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Barbara Johns Powell
*Barbara Johns Powell was born on this date in 1935. She was a Black librarian and civil rights activist.
Barbara Rose Johns was born in New York City, New York in 1935. Her family had roots in Prince Edward County, Virginia, where they returned to live. Her mother worked in Washington D.C. for the U.S. Navy, and her father operated the farm where the family resided. The eldest of five children, Powell had a younger sister, Joan Johns Cobbs, and three younger brothers: Ernest; Roderick, who served in Vietnam as a dog handler and was awarded the Bronze Star and Purple Heart. When her uncle Vernon visited Powell and her family, he would ask the children questions about black history. This motivated Powell and her siblings to study the subject and Powell, as well as her siblings, was influenced by Vernon and his outspoken nature.
While living in Prince Edward County, Powell was educated in segregated public schools. In 1951, 16-year-old Barbara Johns was a junior at the all-Black Moton High School in Farmville. Across town was another school, open exclusively to white students. The resources available to each school, and the quality of the facilities, were unequal. Powell's school was designed and built to hold roughly 200 students, though by 1951 enrollment was twice that number. According to a first-person account from Powell's sister, Joan: “In winter the school was very cold. And a lot of times we had to put on our jackets. Now, the students that sat closest to the wood stove were very warm and the ones who sat farthest away were very cold. And I remember being cold a lot of times and sitting in the classroom with my jacket on. When it rained, we would get water through the ceiling. So, there were lots of pails sitting around the classroom. And sometimes we had to raise our umbrellas to keep the water off our heads. It was a very difficult setting for trying to learn.
Parents of the Black students appealed to the all-white school board to provide a larger and properly equipped facility. As a stopgap measure, the board erected several tar-paper shacks to handle the overflow of students. Johns was frustrated with the separate and unequal facilities and decided to take action after missing her school bus and watching a bus for the white students pass her. She approached a trusted teacher to voice her concerns and the teacher prompted her to take action. Johns met with several classmates and they all agreed to help organize a student strike. On April 23, 1951, her plan was put into action.
The principal of the school was duped into leaving by being told that some students were downtown causing trouble. While the principal was away, Johns forged a memo from that principal telling the teachers to bring their classes to a special assembly. The teachers brought their classes and left the assembly per request. She then delivered a speech to all 450 students, revealing her plans for a student strike in protest of the unequal conditions of the two schools. The students agreed to participate, and on that day, they marched down to the county courthouse to make officials aware of the difference in quality between the white and black schools. The student leaders went in the office of School Superintendent T. J. McIlwaine who told them they were out of place.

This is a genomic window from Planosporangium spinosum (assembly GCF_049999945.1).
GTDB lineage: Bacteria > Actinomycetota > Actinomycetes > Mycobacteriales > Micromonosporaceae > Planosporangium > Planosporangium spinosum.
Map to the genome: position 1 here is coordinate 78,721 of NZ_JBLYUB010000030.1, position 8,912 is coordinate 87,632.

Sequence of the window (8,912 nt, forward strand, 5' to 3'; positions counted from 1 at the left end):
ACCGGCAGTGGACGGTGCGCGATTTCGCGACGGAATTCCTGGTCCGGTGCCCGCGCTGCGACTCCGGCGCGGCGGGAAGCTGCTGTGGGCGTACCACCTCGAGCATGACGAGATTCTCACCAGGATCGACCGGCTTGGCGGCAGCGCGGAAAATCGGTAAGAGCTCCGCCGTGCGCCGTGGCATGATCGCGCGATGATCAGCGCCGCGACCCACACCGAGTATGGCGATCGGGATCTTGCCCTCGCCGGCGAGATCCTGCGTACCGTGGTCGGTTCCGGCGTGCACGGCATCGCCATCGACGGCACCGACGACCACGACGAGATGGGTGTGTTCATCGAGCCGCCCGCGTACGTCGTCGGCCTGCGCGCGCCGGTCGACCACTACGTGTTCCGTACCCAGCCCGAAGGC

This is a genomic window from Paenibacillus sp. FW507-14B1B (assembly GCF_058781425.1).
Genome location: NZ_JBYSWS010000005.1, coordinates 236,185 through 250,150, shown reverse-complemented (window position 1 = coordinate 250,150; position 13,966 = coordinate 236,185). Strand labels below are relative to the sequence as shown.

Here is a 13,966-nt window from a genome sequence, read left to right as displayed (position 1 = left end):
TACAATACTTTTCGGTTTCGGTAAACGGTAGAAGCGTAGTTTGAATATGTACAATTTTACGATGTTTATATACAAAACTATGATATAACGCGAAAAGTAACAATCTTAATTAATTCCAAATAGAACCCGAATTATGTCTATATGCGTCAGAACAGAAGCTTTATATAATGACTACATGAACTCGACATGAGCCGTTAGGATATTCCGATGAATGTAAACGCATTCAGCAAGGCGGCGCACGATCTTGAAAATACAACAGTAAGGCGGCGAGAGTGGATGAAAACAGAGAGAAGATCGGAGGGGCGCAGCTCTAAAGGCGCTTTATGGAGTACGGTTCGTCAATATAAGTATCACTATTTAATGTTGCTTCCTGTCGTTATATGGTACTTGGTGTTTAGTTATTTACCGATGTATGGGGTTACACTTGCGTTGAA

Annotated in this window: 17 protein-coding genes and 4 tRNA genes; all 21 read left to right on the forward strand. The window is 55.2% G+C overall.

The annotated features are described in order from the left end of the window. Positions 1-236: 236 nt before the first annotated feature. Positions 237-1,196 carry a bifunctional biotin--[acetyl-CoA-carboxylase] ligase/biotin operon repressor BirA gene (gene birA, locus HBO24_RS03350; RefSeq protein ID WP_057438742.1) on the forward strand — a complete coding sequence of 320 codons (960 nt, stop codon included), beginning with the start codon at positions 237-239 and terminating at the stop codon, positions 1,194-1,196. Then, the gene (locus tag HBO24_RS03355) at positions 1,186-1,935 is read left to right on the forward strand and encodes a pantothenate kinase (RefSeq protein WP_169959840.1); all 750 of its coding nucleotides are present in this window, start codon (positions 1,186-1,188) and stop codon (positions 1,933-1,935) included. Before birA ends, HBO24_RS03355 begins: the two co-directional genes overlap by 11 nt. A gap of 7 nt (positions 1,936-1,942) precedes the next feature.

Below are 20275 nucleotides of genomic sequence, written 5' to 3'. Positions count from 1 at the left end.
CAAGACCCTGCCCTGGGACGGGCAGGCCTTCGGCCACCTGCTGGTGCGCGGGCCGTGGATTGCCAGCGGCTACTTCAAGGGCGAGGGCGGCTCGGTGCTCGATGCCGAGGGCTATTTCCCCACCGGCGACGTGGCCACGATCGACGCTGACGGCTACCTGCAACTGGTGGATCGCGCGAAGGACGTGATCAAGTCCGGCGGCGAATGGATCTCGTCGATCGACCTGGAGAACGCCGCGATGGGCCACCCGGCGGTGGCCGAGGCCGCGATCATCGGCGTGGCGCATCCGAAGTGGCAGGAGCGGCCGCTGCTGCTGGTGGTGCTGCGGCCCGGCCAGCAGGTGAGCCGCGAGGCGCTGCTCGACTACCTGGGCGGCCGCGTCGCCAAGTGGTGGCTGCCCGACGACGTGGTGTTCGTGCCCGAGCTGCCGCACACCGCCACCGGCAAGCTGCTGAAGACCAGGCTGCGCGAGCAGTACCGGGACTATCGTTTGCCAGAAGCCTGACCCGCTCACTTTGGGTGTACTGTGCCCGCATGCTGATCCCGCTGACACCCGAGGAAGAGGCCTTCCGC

Johns had hoped that the strike would end with the county officials sympathizing with the students and building them a new school but was instead met with indifference and struggle. For the remainder of the day, students picketed the school, both inside and outside, with placards proclaiming, "We want a new school or none at all" and "Down with tar-paper shacks." While the strike was being carried out Johns and other fellow student leaders sought legal counsel from the NAACP (National Association for the Advancement of Colored People). The NAACP agreed to assist as long as the suit would be for an integrated school system, and not just equal facilities.
On April 25, 1951 Oliver W. Hill and Spottswood Robinson, lawyers for the NAACP, arrived in Prince Edward County to help the Black students who had gone on strike. A month later, the NAACP filed Davis v. County School Board of Prince Edward County in federal court. The court upheld segregation in Prince Edward County, and the NAACP appealed to the U.S. Supreme Court. Davis v. Prince Edward County, along with four other cases, became part of the case Brown v. Board of Education. As Davis was the only case in Brown initiated by student protest, it is seen by some as a mentoring point of education in the 20th century American Civil Rights Movement.
For her part in the integration movement, Johns was harassed and the Ku Klux Kan burned a cross in her yard. Barbara Johns' parents, fearing for her safety, sent her to Montgomery, Alabama to live with her uncle. After the strike, Barbara Johns lived out the rest of her life in relative peace. She married William Powell and raised five children. Her commitment to education led her to become a librarian. Barbara Rose Johns Powell died on September 25, 1991 served in this profession until her death in 1991.